The Blue Castle, by Lucy Maud Montgomery

Originally published in 1926, L.M. Montgomery's The Blue Castle is one of the most unabashedly sweet books I have ever read—an old-fashioned, utterly straightforward romance. It's the story of 29-year-old Valancy Stirling, a downtrodden spinster who has spent her life trying (and failing) to please her judgmental relatives. When she discovers she has a heart ailment that will almost certainly kill her within a year, Valancy decides to enjoy whatever time she has left. She leaves home, gets a job nursing a gravely ill childhood friend, and tumbles into love with the mysterious town recluse, Barney Snaith.

I first read The Blue Castle as a teenager, but it was a pleasure to revisit it. I loved Valancy's single-minded pursuit of happiness, and the romance between her and Barney is sentimental but satisfying. I found I had a lot more questions now than I did when I was a kid (mostly, it must be said, about the existence of Valancy and Barney's delicately hinted-at sex life), but I know I should probably just draw a discreet Edwardian veil over such things and accept the story at face value.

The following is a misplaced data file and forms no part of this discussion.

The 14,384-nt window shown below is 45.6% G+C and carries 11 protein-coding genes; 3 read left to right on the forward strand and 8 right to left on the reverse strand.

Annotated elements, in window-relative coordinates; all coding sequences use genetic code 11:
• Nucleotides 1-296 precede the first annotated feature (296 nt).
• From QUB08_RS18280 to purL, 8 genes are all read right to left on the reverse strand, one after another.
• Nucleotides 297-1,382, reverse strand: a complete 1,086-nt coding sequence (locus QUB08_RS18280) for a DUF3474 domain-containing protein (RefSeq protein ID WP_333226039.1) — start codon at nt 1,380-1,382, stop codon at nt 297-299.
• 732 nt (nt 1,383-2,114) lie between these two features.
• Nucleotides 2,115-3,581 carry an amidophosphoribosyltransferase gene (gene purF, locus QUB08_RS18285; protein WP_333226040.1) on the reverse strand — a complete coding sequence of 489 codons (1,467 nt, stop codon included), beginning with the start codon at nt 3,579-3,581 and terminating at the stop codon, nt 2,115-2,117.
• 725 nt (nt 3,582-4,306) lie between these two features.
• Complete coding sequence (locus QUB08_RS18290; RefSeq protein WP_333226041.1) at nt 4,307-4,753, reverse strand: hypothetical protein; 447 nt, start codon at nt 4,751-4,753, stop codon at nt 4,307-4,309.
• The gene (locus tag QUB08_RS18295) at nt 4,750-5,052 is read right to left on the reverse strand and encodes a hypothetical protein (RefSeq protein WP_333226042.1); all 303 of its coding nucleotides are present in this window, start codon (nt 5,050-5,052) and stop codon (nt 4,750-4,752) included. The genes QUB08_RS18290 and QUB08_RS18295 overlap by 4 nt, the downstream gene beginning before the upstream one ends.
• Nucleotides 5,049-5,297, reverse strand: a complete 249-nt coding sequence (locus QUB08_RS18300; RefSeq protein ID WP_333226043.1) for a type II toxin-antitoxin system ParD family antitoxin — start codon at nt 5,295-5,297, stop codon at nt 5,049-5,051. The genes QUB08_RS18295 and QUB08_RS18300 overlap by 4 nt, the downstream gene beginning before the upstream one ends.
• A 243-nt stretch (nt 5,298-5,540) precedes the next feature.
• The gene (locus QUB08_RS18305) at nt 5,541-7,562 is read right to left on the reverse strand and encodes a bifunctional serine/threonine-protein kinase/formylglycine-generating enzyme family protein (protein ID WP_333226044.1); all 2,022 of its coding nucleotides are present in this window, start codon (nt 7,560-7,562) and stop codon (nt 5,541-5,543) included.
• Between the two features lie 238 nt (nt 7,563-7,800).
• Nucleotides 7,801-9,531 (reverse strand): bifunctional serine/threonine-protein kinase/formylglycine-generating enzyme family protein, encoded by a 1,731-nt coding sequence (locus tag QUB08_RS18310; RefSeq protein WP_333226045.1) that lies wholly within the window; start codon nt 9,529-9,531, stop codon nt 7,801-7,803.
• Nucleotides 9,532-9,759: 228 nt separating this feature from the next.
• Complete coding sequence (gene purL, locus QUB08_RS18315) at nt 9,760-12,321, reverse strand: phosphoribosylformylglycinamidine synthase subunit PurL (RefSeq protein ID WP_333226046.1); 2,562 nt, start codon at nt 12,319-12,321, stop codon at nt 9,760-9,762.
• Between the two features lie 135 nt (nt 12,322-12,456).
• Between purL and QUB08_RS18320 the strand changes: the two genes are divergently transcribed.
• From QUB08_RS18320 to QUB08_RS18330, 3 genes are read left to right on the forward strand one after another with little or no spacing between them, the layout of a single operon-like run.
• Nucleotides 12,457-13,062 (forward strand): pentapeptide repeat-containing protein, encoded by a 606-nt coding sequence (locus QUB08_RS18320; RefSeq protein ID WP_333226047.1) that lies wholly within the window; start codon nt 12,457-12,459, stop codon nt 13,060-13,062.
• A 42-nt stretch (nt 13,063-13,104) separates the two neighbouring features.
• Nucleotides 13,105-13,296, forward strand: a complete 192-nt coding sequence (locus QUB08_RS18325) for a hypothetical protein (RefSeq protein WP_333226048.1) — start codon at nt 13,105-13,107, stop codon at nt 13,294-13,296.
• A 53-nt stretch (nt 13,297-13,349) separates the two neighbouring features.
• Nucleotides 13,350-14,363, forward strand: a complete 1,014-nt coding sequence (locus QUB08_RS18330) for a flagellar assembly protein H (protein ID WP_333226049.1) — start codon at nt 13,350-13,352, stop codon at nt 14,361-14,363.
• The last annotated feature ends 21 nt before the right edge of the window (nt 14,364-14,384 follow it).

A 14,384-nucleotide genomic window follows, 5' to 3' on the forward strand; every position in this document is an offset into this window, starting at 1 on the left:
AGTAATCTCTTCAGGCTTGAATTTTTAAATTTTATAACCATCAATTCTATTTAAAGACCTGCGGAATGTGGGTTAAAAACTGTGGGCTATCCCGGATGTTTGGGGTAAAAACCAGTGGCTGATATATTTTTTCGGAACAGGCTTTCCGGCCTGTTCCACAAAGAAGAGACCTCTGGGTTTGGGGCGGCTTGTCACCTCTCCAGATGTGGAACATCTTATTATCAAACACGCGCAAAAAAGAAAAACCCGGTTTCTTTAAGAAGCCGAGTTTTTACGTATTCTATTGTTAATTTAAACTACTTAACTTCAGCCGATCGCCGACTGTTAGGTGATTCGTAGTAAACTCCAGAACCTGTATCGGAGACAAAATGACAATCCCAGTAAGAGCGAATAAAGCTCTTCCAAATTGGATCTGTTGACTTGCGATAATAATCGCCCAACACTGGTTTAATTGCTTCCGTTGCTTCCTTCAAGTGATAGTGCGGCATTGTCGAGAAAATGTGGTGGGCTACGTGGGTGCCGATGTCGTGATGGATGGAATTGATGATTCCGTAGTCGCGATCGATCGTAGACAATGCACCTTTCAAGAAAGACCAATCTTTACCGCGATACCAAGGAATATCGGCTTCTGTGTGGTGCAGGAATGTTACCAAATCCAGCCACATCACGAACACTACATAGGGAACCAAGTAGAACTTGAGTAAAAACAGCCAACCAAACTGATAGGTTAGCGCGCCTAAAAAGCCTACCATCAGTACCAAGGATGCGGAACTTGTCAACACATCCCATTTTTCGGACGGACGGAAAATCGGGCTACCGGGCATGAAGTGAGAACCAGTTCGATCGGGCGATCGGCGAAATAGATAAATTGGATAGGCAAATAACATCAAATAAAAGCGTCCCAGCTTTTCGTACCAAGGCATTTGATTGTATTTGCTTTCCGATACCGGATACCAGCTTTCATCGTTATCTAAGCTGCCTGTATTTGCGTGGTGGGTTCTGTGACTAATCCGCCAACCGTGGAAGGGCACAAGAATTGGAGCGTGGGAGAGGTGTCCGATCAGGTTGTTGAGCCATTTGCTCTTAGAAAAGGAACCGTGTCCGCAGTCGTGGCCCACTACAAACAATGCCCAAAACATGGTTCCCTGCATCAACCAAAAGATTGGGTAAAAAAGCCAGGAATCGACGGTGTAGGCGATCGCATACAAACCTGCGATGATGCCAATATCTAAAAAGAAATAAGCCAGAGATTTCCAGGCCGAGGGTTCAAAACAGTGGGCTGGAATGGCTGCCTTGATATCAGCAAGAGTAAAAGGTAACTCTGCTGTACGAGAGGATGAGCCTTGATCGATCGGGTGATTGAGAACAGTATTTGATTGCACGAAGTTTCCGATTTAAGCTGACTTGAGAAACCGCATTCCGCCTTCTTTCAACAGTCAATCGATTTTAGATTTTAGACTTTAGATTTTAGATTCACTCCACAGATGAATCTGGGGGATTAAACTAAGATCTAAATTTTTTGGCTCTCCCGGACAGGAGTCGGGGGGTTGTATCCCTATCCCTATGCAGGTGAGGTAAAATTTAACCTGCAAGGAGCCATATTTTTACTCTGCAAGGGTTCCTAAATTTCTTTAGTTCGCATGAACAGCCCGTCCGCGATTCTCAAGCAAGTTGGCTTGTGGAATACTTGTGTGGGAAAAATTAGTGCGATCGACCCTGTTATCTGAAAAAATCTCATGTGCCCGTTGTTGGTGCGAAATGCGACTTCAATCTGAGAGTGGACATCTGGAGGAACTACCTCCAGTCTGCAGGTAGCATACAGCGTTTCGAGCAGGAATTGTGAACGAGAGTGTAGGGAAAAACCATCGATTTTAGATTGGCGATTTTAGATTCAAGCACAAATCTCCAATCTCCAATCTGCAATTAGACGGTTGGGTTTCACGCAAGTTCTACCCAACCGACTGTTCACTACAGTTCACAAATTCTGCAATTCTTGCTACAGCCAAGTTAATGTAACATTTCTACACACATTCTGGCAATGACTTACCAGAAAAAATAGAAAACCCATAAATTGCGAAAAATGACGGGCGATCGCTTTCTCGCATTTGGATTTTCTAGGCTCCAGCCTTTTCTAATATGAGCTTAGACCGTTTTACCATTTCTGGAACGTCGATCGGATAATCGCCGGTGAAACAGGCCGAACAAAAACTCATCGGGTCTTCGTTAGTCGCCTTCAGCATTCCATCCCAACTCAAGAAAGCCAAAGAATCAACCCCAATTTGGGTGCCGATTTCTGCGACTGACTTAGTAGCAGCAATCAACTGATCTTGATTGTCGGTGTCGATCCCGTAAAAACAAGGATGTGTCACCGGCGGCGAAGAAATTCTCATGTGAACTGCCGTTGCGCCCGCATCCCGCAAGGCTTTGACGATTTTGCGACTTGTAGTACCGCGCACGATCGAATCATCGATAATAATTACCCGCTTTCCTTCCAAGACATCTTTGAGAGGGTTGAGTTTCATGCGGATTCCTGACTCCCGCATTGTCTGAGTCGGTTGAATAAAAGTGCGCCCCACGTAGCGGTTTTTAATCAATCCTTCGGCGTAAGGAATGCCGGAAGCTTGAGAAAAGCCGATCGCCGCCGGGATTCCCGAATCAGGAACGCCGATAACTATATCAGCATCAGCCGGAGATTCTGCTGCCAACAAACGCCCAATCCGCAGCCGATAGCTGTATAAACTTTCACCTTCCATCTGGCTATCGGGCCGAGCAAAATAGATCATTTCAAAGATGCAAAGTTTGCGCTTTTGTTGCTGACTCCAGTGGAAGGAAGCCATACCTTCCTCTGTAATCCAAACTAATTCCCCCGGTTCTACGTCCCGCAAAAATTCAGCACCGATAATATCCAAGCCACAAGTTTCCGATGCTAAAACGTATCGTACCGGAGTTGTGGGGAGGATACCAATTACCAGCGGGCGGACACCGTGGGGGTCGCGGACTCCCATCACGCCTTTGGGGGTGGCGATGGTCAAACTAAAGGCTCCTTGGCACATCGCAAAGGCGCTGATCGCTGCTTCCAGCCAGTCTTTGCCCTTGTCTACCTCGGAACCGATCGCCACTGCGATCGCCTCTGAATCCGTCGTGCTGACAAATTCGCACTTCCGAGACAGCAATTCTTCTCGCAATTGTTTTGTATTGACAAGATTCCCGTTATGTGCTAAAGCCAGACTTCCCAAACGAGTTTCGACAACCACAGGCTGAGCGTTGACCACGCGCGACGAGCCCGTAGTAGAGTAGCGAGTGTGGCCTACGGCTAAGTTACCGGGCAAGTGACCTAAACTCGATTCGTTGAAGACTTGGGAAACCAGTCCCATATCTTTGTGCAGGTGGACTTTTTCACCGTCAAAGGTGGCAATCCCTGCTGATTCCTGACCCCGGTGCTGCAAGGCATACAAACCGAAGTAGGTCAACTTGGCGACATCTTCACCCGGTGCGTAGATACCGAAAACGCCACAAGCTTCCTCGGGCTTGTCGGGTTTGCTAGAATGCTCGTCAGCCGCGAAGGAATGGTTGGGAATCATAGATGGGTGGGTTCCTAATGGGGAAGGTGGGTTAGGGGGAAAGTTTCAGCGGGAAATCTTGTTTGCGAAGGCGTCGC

While I am genuinely grateful to Sourcebooks for making this book widely available again, I was disappointed in their choice of cover art. I like the artwork featured on their other Montgomery reprints, but the image featured on The Blue Castle makes the story look juvenile—and not like the kind of thing a juvenile reader might actually choose for themselves, but rather the kind of thing a loving great-aunt might buy for an 11-year-old grand-niece. That will be a lucky break for any 11-year-old grandnieces out there, but I so wish Sourcebooks had gone with either a more dignified image (like this one) or a more elegantly vintage one (like this, their reprint of A Tangled Web, Montgomery's only other novel written for adults). Either option would have been a far more effective advertisement for such timeless romance.

Review based on publisher-provided copy.
Posted by: Julianka


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